Big Five Inventory.
According to a new study based on fifty years of “Big Five Inventory” data obtained from 1960 to 2010, personality qualities such as conscientiousness and agreeableness are both stable and flexible from the ages of 16 to 66.
“Sixteen Going on Sixty-Six: A Longitudinal Study of Personality Stability and Change Across 50 Years,” was published online on August 16 in the Journal of Personality and Social Psychology.
This is the first research to look at decades of data to answer the question, “How much do people’s personalities change or stay the same from high school to retirement?”
For this ground-breaking study, lead author Rodica Damian of the University of Houston and co-authors examined a large U.S. sample of 1,795 participants from the Project Talent Personality Inventory (PTPI), a 50-year nationwide study that began in 1960 and assessed personality traits and other factors for a generation of high school students.
The initial PTPI sample included 440,000 high school students from more than 1,300 schools throughout the country.
The PTPI assessed personality traits using the Big Five dimensions of personality: (1) agreeableness, (2) conscientiousness, (3) emotional stability [also known as neuroticism inverted], (4) extraversion, and (5) openness to experience.
Rodica Damian and her colleagues also used the Big Five Inventory (BFI; John et al., 1991) to build a personality profile, which includes 44 items meant to measure the Big Five.
During a BFI, participants are asked to self-report how well various first-person events represent each of the Big Five character qualities on a 5-point scale ranging from 1 (strongly disagree) to 5 (strongly agree) (Agree strongly).
For example, on a scale of 1 to 5, how would you respond to the following BFI scenarios: Agreeableness (for example, “I regard myself as someone who is thoughtful and friendly to practically everyone.”); Conscientiousness (for example, “I view myself as a dependable worker.”); Neuroticism (e.g., “I view myself as an emotionally stable person who is not readily disturbed.” *reverse graded); Extraversion (e.g., “I view myself as an outgoing, social person.”) and Introversion (e.g., “I see myself as an outgoing, sociable person.”) and Openness to new experiences (e.g., “I regard myself as someone who is interested in a wide range of topics.”).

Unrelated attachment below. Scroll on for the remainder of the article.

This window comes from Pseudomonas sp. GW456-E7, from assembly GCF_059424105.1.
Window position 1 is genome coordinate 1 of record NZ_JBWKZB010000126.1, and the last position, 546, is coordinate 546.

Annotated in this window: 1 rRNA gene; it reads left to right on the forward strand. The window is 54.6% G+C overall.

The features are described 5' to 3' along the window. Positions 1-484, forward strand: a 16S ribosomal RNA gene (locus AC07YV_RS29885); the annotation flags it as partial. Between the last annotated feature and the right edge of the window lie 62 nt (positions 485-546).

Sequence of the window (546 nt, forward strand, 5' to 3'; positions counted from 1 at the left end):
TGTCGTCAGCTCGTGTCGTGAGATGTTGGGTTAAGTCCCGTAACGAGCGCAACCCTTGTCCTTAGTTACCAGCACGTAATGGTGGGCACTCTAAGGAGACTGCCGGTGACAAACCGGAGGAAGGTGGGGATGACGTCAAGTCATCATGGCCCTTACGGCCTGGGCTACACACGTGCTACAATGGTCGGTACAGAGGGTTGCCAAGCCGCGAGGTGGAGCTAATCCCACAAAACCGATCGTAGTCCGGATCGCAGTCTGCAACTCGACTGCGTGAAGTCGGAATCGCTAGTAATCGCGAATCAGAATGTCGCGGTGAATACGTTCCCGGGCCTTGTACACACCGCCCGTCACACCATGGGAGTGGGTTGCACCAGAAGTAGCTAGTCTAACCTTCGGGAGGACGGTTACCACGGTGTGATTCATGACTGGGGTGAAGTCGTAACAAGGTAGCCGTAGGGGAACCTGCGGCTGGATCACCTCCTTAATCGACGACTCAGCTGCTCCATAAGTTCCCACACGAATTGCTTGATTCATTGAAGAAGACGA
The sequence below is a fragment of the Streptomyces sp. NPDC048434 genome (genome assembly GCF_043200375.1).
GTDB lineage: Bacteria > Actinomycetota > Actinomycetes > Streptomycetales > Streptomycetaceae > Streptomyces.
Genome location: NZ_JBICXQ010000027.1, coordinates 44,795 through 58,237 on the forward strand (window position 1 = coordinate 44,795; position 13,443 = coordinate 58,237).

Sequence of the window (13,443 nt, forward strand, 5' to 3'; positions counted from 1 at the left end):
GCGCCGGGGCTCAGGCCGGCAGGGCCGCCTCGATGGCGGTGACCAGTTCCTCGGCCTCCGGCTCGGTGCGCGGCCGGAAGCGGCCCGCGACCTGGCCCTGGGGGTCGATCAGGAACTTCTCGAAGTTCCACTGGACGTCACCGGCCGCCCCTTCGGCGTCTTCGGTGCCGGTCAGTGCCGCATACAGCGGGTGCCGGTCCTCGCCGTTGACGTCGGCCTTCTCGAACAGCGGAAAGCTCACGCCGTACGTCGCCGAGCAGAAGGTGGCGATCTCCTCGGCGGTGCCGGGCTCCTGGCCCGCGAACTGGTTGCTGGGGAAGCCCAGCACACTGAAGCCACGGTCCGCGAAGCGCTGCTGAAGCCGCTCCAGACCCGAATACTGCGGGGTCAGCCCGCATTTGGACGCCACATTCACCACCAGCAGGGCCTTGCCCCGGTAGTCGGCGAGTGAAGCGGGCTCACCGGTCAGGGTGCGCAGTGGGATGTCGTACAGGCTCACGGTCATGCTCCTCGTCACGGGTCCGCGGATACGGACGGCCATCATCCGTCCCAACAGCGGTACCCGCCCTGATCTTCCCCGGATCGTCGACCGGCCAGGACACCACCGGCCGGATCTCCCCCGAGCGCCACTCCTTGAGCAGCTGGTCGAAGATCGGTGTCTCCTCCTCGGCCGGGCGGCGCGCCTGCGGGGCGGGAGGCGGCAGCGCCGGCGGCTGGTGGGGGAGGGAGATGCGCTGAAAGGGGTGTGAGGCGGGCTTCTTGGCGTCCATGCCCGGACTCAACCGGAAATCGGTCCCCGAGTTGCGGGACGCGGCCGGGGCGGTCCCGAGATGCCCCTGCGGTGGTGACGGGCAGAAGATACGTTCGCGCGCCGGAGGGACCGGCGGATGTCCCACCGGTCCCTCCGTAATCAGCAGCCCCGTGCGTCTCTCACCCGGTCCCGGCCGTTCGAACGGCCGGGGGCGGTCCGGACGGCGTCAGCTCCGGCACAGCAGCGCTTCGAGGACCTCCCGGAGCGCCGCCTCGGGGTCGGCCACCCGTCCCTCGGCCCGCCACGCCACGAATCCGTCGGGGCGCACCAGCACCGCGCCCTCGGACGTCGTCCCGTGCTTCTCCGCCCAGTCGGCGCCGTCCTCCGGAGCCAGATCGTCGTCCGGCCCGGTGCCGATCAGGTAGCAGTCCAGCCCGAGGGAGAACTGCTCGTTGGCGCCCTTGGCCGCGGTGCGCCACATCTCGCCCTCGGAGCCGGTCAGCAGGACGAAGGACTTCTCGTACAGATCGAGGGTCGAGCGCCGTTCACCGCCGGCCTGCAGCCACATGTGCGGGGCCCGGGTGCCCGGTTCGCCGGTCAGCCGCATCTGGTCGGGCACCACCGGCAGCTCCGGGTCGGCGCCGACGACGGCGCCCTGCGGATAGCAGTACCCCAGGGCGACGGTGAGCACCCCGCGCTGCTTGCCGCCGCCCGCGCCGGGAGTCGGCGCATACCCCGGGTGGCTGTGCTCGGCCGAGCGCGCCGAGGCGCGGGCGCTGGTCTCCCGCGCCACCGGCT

Damian’s recent research shows that people’s personality characteristics alter from high school to retirement and that these changes appear to aggregate over time.
Personality stability and change.
“The (personality attribute) ranks have remained quite stable. People who are more conscientious at 16 than their peers are more likely to be conscientious at 66. “Everyone gets more conscientious, emotionally stable, and pleasant on average,” Damian said in a statement.
Damian observes that some persons change more than others between the ages of sixteen and sixty-six, as one might anticipate. Furthermore, the research indicates that as people age, they may alter in ways that are unsuitable or dangerous. Men and women tend to evolve at equal rates between the ages of 16 and 66.
“Throughout the lifespan, gender had minimal effect on personality development. The authors conclude in the paper abstract, “Our findings show that personality has a stable component over the lifetime, both at the trait and profile level, and that personality is flexible and people grow as they age.”